Bahamas wins gold
By Stephon Nicholas Saturday, August 11 2012
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We did it!: Bahamas' Michael Mathieu, right, and Demetrius Pinder celebrate after winning gold in the men's 4x400-metre relay final at the Olympic Gam...
Bahamas continued the domination of the Caribbean on the track yesterday with a gold medal victory in the men’s 4x400-metre relay final at the London Olympics.
The quartet of Chris Brown, Demetrius Pinder, Michael Mathieu and Ramon Miller shattered their national record with a time of 2:56.72 seconds to leave Americans Bryshon Nellum, Josh Mance, Tony McQuay and Angelo Taylor with the silver after clocking 2:57.05.
The Trinidad and Tobago team of Lalonde Gordon, Jarrin Solomon, Ade Alleyne-Forte and Deon Lendore took the bronze in a new national record of 2:59.40.
The Bahamas victory effectively ended the dominance of the Americans who have won gold in that event in a remarkable six of the previous seven Olympics. But with not a single American in the men’s 400 metres final, that era has certainly passed and the Caribbean teams are now coming to the fore.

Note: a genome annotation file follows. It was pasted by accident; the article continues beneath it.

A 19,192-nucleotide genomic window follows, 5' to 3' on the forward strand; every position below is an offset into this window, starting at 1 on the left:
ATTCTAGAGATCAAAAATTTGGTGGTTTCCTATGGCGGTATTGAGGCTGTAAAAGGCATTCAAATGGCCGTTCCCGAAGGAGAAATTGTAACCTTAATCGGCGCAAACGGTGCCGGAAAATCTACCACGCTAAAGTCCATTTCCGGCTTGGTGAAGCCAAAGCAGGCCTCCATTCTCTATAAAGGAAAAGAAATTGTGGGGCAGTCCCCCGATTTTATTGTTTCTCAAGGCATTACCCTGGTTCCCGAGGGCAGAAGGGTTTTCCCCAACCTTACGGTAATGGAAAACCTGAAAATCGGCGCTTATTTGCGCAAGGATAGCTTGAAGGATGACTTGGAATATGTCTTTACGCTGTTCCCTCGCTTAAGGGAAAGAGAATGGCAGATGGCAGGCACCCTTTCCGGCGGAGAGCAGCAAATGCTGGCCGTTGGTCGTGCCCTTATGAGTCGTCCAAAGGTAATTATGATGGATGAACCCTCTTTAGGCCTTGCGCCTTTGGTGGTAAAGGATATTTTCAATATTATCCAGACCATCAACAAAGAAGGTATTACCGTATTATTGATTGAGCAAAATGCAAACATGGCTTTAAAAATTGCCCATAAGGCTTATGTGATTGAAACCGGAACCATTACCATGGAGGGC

Bahamas went into the final with the fastest qualifying time (2:58.87) while the US were second with 2:58.87 and TT third (3:00.38).
Led by a superb final leg from Miller, the Bahamas ensured the medals would be distributed in that very order. Miller got the baton some five metres behind US anchorman Angelo Taylor, but never lost his composure and sped by the American in the last 50 metres to burst to the finish.
Brown, the veteran, had earlier given them a very good start, which Pinder built on before Mathieu lost the lead. Luckily, Taylor, of the US, could not finish strongly under strong pressure from Miller in the stretch.
“We owe it to the Lord,” an ecstatic Brown said.
“It was not just the Bahamas we did it for, we did it for the entire Caribbean, all those who came before us and those who trying to go and do what we did tonight.”
He continued, “It was tough for us because we ran the same four guys as we did in the heats. They (US) brought in two fresh legs and we still came out victorious so we owe it to God to bless us with this talent we have.”
Pinder added, “It’s history. No one ever did it before so we were ecstatic, which led to the celebration at the end.”